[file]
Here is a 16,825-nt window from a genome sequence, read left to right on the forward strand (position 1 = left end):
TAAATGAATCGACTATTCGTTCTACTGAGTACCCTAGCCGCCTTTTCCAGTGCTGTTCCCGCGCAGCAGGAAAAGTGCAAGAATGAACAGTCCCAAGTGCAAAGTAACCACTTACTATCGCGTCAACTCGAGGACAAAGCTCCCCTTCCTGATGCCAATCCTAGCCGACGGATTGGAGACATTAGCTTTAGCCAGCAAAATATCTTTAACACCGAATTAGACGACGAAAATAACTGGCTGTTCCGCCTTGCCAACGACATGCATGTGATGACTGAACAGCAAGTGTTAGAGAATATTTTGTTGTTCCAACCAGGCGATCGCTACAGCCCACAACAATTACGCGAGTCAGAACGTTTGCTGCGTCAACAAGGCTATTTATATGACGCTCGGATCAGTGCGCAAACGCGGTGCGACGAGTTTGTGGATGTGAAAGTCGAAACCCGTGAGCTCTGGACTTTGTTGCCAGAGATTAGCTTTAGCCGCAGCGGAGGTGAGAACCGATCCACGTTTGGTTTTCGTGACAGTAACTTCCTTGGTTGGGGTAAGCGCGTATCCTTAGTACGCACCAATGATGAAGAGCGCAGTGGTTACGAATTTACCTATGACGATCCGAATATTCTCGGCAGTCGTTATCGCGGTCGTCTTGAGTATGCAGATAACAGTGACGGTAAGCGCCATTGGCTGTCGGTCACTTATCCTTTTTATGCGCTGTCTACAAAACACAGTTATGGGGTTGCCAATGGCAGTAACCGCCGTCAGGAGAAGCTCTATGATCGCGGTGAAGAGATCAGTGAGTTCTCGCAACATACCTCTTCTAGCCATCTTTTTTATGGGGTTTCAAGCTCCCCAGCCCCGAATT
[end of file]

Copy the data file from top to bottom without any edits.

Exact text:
Here is a 16,825-nt window from a genome sequence, read left to right on the forward strand (position 1 = left end):
TAAATGAATCGACTATTCGTTCTACTGAGTACCCTAGCCGCCTTTTCCAGTGCTGTTCCCGCGCAGCAGGAAAAGTGCAAGAATGAACAGTCCCAAGTGCAAAGTAACCACTTACTATCGCGTCAACTCGAGGACAAAGCTCCCCTTCCTGATGCCAATCCTAGCCGACGGATTGGAGACATTAGCTTTAGCCAGCAAAATATCTTTAACACCGAATTAGACGACGAAAATAACTGGCTGTTCCGCCTTGCCAACGACATGCATGTGATGACTGAACAGCAAGTGTTAGAGAATATTTTGTTGTTCCAACCAGGCGATCGCTACAGCCCACAACAATTACGCGAGTCAGAACGTTTGCTGCGTCAACAAGGCTATTTATATGACGCTCGGATCAGTGCGCAAACGCGGTGCGACGAGTTTGTGGATGTGAAAGTCGAAACCCGTGAGCTCTGGACTTTGTTGCCAGAGATTAGCTTTAGCCGCAGCGGAGGTGAGAACCGATCCACGTTTGGTTTTCGTGACAGTAACTTCCTTGGTTGGGGTAAGCGCGTATCCTTAGTACGCACCAATGATGAAGAGCGCAGTGGTTACGAATTTACCTATGACGATCCGAATATTCTCGGCAGTCGTTATCGCGGTCGTCTTGAGTATGCAGATAACAGTGACGGTAAGCGCCATTGGCTGTCGGTCACTTATCCTTTTTATGCGCTGTCTACAAAACACAGTTATGGGGTTGCCAATGGCAGTAACCGCCGTCAGGAGAAGCTCTATGATCGCGGTGAAGAGATCAGTGAGTTCTCGCAACATACCTCTTCTAGCCATCTTTTTTATGGGGTTTCAAGCTCCCCAGCCCCGAATT